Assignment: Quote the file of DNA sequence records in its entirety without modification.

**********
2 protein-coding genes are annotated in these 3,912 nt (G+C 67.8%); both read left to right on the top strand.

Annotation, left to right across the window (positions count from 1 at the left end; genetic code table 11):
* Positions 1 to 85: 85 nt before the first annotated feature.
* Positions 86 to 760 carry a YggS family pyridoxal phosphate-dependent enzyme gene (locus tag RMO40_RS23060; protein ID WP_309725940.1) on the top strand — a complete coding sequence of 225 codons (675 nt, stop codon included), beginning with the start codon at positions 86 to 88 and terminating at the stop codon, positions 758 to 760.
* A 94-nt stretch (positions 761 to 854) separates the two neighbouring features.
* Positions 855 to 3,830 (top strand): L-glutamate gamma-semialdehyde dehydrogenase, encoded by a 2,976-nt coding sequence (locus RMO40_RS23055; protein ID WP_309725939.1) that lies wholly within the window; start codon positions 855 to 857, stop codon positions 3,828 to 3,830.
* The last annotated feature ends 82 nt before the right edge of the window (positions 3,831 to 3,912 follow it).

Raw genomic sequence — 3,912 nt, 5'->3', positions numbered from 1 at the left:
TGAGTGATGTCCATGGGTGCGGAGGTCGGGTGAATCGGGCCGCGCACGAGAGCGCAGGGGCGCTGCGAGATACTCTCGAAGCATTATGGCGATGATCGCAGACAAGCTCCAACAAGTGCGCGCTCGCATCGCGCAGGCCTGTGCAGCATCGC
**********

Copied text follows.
2 protein-coding genes are annotated in these 3,912 nt (G+C 67.8%); both read left to right on the top strand.

Annotation, left to right across the window (positions count from 1 at the left end; genetic code table 11):
* Positions 1 to 85: 85 nt before the first annotated feature.
* Positions 86 to 760 carry a YggS family pyridoxal phosphate-dependent enzyme gene (locus tag RMO40_RS23060; protein ID WP_309725940.1) on the top strand — a complete coding sequence of 225 codons (675 nt, stop codon included), beginning with the start codon at positions 86 to 88 and terminating at the stop codon, positions 758 to 760.
* A 94-nt stretch (positions 761 to 854) separates the two neighbouring features.
* Positions 855 to 3,830 (top strand): L-glutamate gamma-semialdehyde dehydrogenase, encoded by a 2,976-nt coding sequence (locus RMO40_RS23055; protein ID WP_309725939.1) that lies wholly within the window; start codon positions 855 to 857, stop codon positions 3,828 to 3,830.
* The last annotated feature ends 82 nt before the right edge of the window (positions 3,831 to 3,912 follow it).

Raw genomic sequence — 3,912 nt, 5'->3', positions numbered from 1 at the left:
TGAGTGATGTCCATGGGTGCGGAGGTCGGGTGAATCGGGCCGCGCACGAGAGCGCAGGGGCGCTGCGAGATACTCTCGAAGCATTATGGCGATGATCGCAGACAAGCTCCAACAAGTGCGCGCTCGCATCGCGCAGGCCTGTGCAGCATCGC